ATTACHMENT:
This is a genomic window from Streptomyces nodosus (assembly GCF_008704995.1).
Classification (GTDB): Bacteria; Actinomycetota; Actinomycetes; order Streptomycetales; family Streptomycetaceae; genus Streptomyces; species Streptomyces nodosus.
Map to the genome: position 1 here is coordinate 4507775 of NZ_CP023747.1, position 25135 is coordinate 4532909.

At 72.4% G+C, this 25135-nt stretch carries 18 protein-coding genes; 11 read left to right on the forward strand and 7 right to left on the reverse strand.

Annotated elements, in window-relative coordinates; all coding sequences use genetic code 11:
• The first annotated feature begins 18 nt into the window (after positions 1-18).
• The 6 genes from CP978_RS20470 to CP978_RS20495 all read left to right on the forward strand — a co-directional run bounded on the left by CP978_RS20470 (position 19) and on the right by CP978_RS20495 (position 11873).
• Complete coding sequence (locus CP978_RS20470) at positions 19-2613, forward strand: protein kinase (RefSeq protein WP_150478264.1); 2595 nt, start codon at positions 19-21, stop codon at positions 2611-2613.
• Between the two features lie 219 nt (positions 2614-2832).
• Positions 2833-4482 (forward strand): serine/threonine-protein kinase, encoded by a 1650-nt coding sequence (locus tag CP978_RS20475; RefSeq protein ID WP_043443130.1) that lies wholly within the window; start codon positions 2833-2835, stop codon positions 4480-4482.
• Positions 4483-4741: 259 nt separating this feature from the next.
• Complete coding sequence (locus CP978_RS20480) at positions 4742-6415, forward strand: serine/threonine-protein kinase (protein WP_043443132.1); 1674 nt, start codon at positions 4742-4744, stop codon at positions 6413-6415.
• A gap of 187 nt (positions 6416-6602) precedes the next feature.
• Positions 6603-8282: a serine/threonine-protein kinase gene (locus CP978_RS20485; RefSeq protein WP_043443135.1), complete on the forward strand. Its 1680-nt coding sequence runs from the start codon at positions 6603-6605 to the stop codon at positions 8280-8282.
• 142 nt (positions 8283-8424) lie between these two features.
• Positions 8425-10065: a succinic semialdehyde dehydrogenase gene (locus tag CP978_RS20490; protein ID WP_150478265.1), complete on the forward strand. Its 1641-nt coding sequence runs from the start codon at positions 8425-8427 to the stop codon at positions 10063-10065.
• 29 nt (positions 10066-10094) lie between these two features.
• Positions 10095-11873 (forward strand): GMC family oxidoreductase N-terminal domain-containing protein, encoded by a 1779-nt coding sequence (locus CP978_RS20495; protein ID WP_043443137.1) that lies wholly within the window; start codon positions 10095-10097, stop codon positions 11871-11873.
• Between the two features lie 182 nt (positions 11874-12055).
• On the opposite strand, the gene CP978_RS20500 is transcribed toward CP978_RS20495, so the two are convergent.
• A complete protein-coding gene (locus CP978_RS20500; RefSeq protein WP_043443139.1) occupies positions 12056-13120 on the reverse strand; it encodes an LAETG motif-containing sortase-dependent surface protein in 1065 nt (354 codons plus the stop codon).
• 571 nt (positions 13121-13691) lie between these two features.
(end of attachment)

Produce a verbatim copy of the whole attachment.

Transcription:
This is a genomic window from Streptomyces nodosus (assembly GCF_008704995.1).
Classification (GTDB): Bacteria; Actinomycetota; Actinomycetes; order Streptomycetales; family Streptomycetaceae; genus Streptomyces; species Streptomyces nodosus.
Map to the genome: position 1 here is coordinate 4507775 of NZ_CP023747.1, position 25135 is coordinate 4532909.

At 72.4% G+C, this 25135-nt stretch carries 18 protein-coding genes; 11 read left to right on the forward strand and 7 right to left on the reverse strand.

Annotated elements, in window-relative coordinates; all coding sequences use genetic code 11:
• The first annotated feature begins 18 nt into the window (after positions 1-18).
• The 6 genes from CP978_RS20470 to CP978_RS20495 all read left to right on the forward strand — a co-directional run bounded on the left by CP978_RS20470 (position 19) and on the right by CP978_RS20495 (position 11873).
• Complete coding sequence (locus CP978_RS20470) at positions 19-2613, forward strand: protein kinase (RefSeq protein WP_150478264.1); 2595 nt, start codon at positions 19-21, stop codon at positions 2611-2613.
• Between the two features lie 219 nt (positions 2614-2832).
• Positions 2833-4482 (forward strand): serine/threonine-protein kinase, encoded by a 1650-nt coding sequence (locus tag CP978_RS20475; RefSeq protein ID WP_043443130.1) that lies wholly within the window; start codon positions 2833-2835, stop codon positions 4480-4482.
• Positions 4483-4741: 259 nt separating this feature from the next.
• Complete coding sequence (locus CP978_RS20480) at positions 4742-6415, forward strand: serine/threonine-protein kinase (protein WP_043443132.1); 1674 nt, start codon at positions 4742-4744, stop codon at positions 6413-6415.
• A gap of 187 nt (positions 6416-6602) precedes the next feature.
• Positions 6603-8282: a serine/threonine-protein kinase gene (locus CP978_RS20485; RefSeq protein WP_043443135.1), complete on the forward strand. Its 1680-nt coding sequence runs from the start codon at positions 6603-6605 to the stop codon at positions 8280-8282.
• 142 nt (positions 8283-8424) lie between these two features.
• Positions 8425-10065: a succinic semialdehyde dehydrogenase gene (locus tag CP978_RS20490; protein ID WP_150478265.1), complete on the forward strand. Its 1641-nt coding sequence runs from the start codon at positions 8425-8427 to the stop codon at positions 10063-10065.
• 29 nt (positions 10066-10094) lie between these two features.
• Positions 10095-11873 (forward strand): GMC family oxidoreductase N-terminal domain-containing protein, encoded by a 1779-nt coding sequence (locus CP978_RS20495; protein ID WP_043443137.1) that lies wholly within the window; start codon positions 10095-10097, stop codon positions 11871-11873.
• Between the two features lie 182 nt (positions 11874-12055).
• On the opposite strand, the gene CP978_RS20500 is transcribed toward CP978_RS20495, so the two are convergent.
• A complete protein-coding gene (locus CP978_RS20500; RefSeq protein WP_043443139.1) occupies positions 12056-13120 on the reverse strand; it encodes an LAETG motif-containing sortase-dependent surface protein in 1065 nt (354 codons plus the stop codon).
• 571 nt (positions 13121-13691) lie between these two features.